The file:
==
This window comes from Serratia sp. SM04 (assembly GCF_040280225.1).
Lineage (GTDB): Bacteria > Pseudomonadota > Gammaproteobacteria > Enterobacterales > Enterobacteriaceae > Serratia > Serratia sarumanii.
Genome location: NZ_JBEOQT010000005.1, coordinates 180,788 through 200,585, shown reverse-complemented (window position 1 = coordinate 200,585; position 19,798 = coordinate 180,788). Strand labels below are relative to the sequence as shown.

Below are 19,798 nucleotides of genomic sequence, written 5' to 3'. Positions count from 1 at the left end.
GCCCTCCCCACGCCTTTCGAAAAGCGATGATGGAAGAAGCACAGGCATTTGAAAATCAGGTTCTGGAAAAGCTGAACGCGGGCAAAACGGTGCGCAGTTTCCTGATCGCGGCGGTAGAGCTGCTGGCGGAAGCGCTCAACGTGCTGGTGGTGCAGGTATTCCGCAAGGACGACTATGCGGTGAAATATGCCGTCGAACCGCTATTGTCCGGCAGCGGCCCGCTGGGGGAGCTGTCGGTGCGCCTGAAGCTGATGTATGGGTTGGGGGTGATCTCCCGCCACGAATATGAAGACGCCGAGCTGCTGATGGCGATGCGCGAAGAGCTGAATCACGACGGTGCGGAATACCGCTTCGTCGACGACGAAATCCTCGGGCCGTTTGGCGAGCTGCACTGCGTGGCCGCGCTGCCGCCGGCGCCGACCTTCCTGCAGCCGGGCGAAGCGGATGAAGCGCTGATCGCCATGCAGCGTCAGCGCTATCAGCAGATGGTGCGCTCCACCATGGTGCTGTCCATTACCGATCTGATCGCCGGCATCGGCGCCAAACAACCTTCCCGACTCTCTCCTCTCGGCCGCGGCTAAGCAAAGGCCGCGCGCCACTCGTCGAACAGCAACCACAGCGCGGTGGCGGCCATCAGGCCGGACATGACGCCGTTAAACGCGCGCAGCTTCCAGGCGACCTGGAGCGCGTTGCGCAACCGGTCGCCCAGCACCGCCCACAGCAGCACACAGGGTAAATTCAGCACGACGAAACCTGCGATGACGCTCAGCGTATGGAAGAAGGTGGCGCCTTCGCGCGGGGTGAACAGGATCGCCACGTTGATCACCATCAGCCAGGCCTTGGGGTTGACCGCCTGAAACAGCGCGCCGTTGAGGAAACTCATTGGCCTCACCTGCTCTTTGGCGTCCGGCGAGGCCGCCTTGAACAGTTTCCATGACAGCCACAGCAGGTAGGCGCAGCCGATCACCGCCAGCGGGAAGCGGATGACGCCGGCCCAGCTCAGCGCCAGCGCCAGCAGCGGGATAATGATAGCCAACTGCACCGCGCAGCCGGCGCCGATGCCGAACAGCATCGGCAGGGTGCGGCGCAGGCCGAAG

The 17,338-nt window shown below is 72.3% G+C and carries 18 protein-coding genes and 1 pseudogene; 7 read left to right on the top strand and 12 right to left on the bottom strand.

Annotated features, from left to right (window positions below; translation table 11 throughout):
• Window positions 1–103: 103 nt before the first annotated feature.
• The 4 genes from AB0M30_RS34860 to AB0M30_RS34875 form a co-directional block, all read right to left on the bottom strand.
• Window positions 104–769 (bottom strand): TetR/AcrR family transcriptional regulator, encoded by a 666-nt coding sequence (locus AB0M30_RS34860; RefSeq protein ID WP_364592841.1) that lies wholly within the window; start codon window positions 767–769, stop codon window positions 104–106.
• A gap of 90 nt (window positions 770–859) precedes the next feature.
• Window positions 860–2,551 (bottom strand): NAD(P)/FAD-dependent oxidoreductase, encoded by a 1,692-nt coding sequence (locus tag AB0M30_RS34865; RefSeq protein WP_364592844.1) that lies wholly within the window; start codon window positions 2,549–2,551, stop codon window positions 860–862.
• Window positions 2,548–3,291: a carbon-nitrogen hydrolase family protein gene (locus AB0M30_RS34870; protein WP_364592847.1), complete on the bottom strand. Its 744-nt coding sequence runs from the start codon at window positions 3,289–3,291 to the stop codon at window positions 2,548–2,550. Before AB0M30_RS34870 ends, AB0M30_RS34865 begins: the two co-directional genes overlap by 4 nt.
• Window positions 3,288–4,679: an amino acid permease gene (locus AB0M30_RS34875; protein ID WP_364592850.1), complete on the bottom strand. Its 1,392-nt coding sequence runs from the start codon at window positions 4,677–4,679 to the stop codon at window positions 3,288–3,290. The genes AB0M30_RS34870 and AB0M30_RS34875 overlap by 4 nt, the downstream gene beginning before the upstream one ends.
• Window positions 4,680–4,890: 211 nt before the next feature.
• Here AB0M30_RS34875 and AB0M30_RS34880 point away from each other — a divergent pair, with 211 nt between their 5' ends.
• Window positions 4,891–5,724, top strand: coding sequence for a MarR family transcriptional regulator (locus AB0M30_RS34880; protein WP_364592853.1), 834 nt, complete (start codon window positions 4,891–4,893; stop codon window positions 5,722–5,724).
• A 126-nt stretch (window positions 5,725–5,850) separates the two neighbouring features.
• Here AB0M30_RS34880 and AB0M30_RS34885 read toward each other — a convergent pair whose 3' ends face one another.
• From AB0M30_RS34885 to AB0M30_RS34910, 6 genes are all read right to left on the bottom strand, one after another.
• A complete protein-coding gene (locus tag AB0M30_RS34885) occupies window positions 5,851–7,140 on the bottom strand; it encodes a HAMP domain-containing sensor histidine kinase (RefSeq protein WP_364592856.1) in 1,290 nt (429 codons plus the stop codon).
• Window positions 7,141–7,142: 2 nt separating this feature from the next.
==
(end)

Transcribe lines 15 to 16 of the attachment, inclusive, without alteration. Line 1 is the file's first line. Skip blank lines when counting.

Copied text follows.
• Window positions 4,680–4,890: 211 nt before the next feature.
• Here AB0M30_RS34875 and AB0M30_RS34880 point away from each other — a divergent pair, with 211 nt between their 5' ends.